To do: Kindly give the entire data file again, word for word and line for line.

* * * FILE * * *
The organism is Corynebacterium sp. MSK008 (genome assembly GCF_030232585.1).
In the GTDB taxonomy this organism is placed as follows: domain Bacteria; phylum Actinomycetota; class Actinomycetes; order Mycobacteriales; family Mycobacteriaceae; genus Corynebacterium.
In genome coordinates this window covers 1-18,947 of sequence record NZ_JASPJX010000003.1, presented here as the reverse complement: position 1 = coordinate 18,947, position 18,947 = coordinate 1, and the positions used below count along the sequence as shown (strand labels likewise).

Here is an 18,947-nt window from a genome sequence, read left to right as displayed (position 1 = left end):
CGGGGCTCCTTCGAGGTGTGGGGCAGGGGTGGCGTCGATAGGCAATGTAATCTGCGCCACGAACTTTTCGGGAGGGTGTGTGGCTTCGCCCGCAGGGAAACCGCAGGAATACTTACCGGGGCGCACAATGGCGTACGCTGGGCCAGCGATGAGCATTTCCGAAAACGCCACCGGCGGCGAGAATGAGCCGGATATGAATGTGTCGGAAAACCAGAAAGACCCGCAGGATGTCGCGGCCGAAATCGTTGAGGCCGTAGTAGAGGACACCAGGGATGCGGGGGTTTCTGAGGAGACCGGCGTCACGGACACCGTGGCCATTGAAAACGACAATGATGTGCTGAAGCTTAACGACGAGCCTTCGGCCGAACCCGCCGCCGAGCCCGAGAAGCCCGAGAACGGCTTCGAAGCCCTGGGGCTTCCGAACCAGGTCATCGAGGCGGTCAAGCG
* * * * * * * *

The organism is Corynebacterium sp. MSK008 (genome assembly GCF_030232585.1).
In the GTDB taxonomy this organism is placed as follows: domain Bacteria; phylum Actinomycetota; class Actinomycetes; order Mycobacteriales; family Mycobacteriaceae; genus Corynebacterium.
In genome coordinates this window covers 1-18,947 of sequence record NZ_JASPJX010000003.1, presented here as the reverse complement: position 1 = coordinate 18,947, position 18,947 = coordinate 1, and the positions used below count along the sequence as shown (strand labels likewise).

Here is an 18,947-nt window from a genome sequence, read left to right as displayed (position 1 = left end):
CGGGGCTCCTTCGAGGTGTGGGGCAGGGGTGGCGTCGATAGGCAATGTAATCTGCGCCACGAACTTTTCGGGAGGGTGTGTGGCTTCGCCCGCAGGGAAACCGCAGGAATACTTACCGGGGCGCACAATGGCGTACGCTGGGCCAGCGATGAGCATTTCCGAAAACGCCACCGGCGGCGAGAATGAGCCGGATATGAATGTGTCGGAAAACCAGAAAGACCCGCAGGATGTCGCGGCCGAAATCGTTGAGGCCGTAGTAGAGGACACCAGGGATGCGGGGGTTTCTGAGGAGACCGGCGTCACGGACACCGTGGCCATTGAAAACGACAATGATGTGCTGAAGCTTAACGACGAGCCTTCGGCCGAACCCGCCGCCGAGCCCGAGAAGCCCGAGAACGGCTTCGAAGCCCTGGGGCTTCCGAACCAGGTCATCGAGGCGGTCAAGCG